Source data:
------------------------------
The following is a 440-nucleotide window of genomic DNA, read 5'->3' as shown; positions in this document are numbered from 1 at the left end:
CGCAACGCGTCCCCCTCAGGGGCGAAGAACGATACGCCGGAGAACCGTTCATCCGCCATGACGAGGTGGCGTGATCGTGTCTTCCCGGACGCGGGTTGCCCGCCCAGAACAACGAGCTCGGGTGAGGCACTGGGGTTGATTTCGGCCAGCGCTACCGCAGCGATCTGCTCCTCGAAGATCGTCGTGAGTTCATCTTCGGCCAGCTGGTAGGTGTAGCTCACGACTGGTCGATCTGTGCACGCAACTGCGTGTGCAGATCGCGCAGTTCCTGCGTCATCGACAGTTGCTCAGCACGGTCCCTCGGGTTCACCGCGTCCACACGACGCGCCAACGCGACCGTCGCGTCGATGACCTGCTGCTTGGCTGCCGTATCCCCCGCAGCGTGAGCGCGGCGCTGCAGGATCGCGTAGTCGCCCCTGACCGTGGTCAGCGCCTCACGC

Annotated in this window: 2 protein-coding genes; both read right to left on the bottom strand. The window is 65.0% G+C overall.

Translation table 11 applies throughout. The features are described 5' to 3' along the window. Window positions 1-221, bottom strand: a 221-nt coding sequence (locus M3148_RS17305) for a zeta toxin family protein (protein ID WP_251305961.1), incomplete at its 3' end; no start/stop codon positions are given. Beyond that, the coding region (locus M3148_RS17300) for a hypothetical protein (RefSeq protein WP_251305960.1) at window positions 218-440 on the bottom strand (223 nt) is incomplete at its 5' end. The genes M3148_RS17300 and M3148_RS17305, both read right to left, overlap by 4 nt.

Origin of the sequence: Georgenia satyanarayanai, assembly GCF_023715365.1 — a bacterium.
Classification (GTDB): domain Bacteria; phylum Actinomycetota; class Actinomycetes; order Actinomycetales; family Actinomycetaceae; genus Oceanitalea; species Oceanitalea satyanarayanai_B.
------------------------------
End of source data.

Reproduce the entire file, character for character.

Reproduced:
The following is a 440-nucleotide window of genomic DNA, read 5'->3' as shown; positions in this document are numbered from 1 at the left end:
CGCAACGCGTCCCCCTCAGGGGCGAAGAACGATACGCCGGAGAACCGTTCATCCGCCATGACGAGGTGGCGTGATCGTGTCTTCCCGGACGCGGGTTGCCCGCCCAGAACAACGAGCTCGGGTGAGGCACTGGGGTTGATTTCGGCCAGCGCTACCGCAGCGATCTGCTCCTCGAAGATCGTCGTGAGTTCATCTTCGGCCAGCTGGTAGGTGTAGCTCACGACTGGTCGATCTGTGCACGCAACTGCGTGTGCAGATCGCGCAGTTCCTGCGTCATCGACAGTTGCTCAGCACGGTCCCTCGGGTTCACCGCGTCCACACGACGCGCCAACGCGACCGTCGCGTCGATGACCTGCTGCTTGGCTGCCGTATCCCCCGCAGCGTGAGCGCGGCGCTGCAGGATCGCGTAGTCGCCCCTGACCGTGGTCAGCGCCTCACGC

Annotated in this window: 2 protein-coding genes; both read right to left on the bottom strand. The window is 65.0% G+C overall.

Translation table 11 applies throughout. The features are described 5' to 3' along the window. Window positions 1-221, bottom strand: a 221-nt coding sequence (locus M3148_RS17305) for a zeta toxin family protein (protein ID WP_251305961.1), incomplete at its 3' end; no start/stop codon positions are given. Beyond that, the coding region (locus M3148_RS17300) for a hypothetical protein (RefSeq protein WP_251305960.1) at window positions 218-440 on the bottom strand (223 nt) is incomplete at its 5' end. The genes M3148_RS17300 and M3148_RS17305, both read right to left, overlap by 4 nt.

Origin of the sequence: Georgenia satyanarayanai, assembly GCF_023715365.1 — a bacterium.
Classification (GTDB): domain Bacteria; phylum Actinomycetota; class Actinomycetes; order Actinomycetales; family Actinomycetaceae; genus Oceanitalea; species Oceanitalea satyanarayanai_B.